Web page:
Office of School Fund CommissionerTama County Iowa – May 17th, 1856

Dear Sir. Your favor (letter) of the 9th Inst (of this month – May 9) and D.S. Wareen of the 14th Inst (May 14) is now before me. Your package of patents to this office in March last (March 1856) I presume was received by Mr. Myers at the time.

I gave Robert Melick that certificate I had, as I supposed, received all the papers of any value that is Mr. Myers told me so. On receiving the desk that belongs to the Office I found quite a number of old papers – principally blanks. And among those, I found those patents you speak of and Mr. Melick’s among them. I will give you the numbers of those that remain. No’s 4719, 4750, 4723, 4724, 4749. Those are the nos. that remain in this office at this time.

From what we understand, Robert Melick and Mr. Myers look to be two of Tama County’s former School Fund Commissioners. As we mentioned earlier, L.S. Frederick was elected to the office in April 1856, and now that he has been in charge for a month or so, L.S. is obviously catching up on the work Melick & Myers left behind.

Registrar Anson Hart in Iowa City has a number of unanswered questions about properties in Tama County, and it sounds like, now that L.S. has control of the official “desk”, there’s a bunch of unattended items that Melick & Myers, obviously, didn’t deal with before leaving their post.

The mistake that has been made in this office in giving the Range 16 when it should have been 15, I am known to myself. Without further preliminaries, I hereby certify that the North Half of the South West Quadrant of Section 16, Township (84) Eighty-Four North of Range 16 – as contained in Sophia Eahart’s patent… (Frederick’s letter continues to page two) …should be Range 15 and that I have, this day, corrected the same on my books.

Yours etc., L.S. Frederick, School Fund Commissioner of Tama County.

Well, it appears that ole’ Melick & Myers made a big boo-boo when writing up the land patent on the Tama County property sold to Sophia Eahart! If you look at the map above, you’ll see that Range 16 is located one Township west of where the Eahart property actually was located.

It might be helpful to insert here that the Iowa School Fund Commission had pre-assigned Section 16 in every township across Iowa to be used for land grant funding. So, with Tama County having twenty townships, there were twenty different Section 16’s to be sold. It’s easy to see why Anson Hart in Iowa City was a bit frustrated when a county commissioner was too careless in his records, because with ninety-nine counties in Iowa, and about twenty townships in each county, we’re talking almost 2,000 different Section 16’s to keep track of!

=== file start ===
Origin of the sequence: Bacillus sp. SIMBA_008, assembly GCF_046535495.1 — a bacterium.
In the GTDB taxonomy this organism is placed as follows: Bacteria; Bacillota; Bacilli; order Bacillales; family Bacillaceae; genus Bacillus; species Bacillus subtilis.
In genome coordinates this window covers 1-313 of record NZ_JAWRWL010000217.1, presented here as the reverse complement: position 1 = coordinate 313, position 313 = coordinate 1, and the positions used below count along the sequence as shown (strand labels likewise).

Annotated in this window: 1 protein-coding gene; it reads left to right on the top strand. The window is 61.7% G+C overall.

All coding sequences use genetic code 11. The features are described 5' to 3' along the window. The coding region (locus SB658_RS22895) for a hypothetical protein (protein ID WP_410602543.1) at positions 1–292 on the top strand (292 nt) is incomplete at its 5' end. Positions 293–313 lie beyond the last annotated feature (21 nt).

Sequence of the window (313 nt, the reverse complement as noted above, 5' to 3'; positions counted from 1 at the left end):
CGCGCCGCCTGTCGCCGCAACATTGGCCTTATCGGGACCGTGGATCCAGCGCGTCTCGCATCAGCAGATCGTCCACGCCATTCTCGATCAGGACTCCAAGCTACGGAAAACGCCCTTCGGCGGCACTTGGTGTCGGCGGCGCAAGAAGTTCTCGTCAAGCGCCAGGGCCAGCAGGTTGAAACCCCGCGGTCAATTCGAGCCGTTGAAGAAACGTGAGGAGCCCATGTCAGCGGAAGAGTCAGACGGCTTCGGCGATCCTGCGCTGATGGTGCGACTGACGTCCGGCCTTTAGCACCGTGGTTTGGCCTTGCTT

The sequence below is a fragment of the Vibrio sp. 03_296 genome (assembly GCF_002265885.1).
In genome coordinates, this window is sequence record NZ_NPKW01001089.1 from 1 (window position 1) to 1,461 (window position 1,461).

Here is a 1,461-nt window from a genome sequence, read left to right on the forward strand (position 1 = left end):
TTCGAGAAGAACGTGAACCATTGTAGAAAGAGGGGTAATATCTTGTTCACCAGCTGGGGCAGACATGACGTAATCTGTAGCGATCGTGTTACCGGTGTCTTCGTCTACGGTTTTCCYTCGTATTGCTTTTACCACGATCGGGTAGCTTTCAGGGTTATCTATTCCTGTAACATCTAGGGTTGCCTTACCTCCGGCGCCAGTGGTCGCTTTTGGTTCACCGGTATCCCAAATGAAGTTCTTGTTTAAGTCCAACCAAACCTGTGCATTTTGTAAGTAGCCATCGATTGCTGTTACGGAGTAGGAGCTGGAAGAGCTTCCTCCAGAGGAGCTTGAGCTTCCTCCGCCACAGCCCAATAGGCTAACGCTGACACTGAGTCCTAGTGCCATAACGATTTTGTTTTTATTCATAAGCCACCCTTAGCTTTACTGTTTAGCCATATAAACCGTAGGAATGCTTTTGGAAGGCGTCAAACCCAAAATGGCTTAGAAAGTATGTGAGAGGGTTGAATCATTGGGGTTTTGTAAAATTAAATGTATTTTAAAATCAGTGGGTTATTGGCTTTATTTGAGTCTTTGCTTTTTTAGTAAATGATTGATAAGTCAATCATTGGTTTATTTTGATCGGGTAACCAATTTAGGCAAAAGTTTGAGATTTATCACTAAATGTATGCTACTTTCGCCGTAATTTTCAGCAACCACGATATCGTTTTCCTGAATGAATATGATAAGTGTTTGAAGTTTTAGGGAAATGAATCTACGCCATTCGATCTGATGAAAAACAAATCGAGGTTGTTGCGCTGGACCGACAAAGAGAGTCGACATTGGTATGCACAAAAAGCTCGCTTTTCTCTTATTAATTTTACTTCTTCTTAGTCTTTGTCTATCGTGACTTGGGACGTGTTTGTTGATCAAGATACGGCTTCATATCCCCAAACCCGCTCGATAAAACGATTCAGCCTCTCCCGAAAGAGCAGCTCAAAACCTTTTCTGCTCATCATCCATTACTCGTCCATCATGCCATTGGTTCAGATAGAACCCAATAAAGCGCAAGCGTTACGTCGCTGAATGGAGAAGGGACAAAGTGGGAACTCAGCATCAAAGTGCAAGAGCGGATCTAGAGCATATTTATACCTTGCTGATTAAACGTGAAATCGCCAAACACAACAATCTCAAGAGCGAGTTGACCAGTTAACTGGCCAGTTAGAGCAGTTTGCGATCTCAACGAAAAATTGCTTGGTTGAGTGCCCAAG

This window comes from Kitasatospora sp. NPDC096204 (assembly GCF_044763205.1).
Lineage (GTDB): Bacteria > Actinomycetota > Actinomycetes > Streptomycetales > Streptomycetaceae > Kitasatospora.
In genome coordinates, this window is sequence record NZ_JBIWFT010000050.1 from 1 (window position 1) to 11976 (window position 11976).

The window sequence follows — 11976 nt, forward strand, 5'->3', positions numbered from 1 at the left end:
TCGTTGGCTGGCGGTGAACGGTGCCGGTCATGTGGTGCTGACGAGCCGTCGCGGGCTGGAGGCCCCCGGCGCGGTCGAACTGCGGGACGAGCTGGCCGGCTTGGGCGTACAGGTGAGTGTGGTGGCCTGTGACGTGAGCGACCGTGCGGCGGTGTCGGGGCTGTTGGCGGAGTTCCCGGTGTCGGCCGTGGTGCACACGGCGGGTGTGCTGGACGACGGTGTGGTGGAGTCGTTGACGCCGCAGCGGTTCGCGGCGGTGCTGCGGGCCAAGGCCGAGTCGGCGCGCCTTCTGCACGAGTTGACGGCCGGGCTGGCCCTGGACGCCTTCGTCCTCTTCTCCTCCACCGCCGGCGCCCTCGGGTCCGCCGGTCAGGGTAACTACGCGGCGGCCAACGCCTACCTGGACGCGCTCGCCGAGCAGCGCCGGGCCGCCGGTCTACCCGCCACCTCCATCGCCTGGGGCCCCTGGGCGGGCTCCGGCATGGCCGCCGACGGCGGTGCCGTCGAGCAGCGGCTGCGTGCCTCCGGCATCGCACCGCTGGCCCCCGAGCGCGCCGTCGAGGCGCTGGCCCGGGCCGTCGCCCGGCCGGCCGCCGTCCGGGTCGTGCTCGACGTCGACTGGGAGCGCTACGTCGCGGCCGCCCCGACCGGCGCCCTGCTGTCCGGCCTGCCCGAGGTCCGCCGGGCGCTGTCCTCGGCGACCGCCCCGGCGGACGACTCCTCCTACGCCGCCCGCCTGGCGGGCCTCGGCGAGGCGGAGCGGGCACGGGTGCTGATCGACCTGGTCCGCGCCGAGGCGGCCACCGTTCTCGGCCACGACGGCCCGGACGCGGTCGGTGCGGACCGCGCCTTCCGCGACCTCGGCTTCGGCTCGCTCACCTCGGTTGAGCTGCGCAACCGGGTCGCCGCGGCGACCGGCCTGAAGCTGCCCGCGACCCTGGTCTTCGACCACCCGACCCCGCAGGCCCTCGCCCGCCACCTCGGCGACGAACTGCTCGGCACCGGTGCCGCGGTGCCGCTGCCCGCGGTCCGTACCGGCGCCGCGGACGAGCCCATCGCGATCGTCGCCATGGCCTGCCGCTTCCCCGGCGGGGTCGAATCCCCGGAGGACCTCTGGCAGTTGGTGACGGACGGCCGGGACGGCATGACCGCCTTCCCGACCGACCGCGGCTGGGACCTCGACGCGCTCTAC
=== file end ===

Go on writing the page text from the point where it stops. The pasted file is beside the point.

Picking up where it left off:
PS: You will please to send me a blank book as soon as possible to record the organization of Districts, their boundaries, etc., etc.

As L.S. Frederick closes up his letter, he’s asking Hart to send him a new blank book ASAP. We guess that Frederick has a big job awaiting him as he cleans up the records of Tama County!

On page three, we find this additional information…

Explanation: Since the above was written, I have examined the books and find that Sophia Eahart paid for her land at the time she purchased it, and that Mr. Melick has failed to make a record of the numbers of the land she bought of Myers – ex School Fund Commissioner – is in Range 15 or should be. L.S. Frederick

Before L.S. mailed his letter, he obviously went through the files one more time, confirming his writings to Anson Hart. Indeed, when his predecessor, Robert Melick, wrote up the paperwork of the sale to Sophia Eahart, he not only recorded the wrong Range number, but failed to mark it as paid as well. And now, we find out that it was not only T.S.’s immediate predecessor who had it wrong, but that the fore-mentioned Mr. Myers – a former School Fund Commissioner as well – just might have played a major part in the error too! Yikes!

Thank goodness, L.S. Frederick – the accurate bookkeeper – is now on the scene – straightening out a string of old Tama County School Fund Commissioners’ miscues! Let’s hear it for L.S. Frederick!

Preemption Act of 1841, Wikipedia

The Public Lands, The History of Jefferson County, Iowa, Western Historical Company of Chicago, 1879, pp 204-218, IAGenWeb/jefferson

Map of Tama County, University of Iowa Iowa Digital Libraries

Tama County, Iowa, Wikipedia

Taimah, Wikipedia

Spring Creek Township, Chapter XXXVII, History of Tama County, IAGenWeb/Tama

Spring Creek Township, IAGenWeb/Tama

Political, Chapter XII, History of Tama County, IAGenWeb/Tama

A Pictorial History: The University of Iowa Libraries – Anson Hart, University of Iowa Libraries

Anson Hart Territorial Land Agent, State of Iowa 1925-26 Official Register

Anson Hart, State Land Agent. 1855-1857, State of Iowa 1919-20 Official Register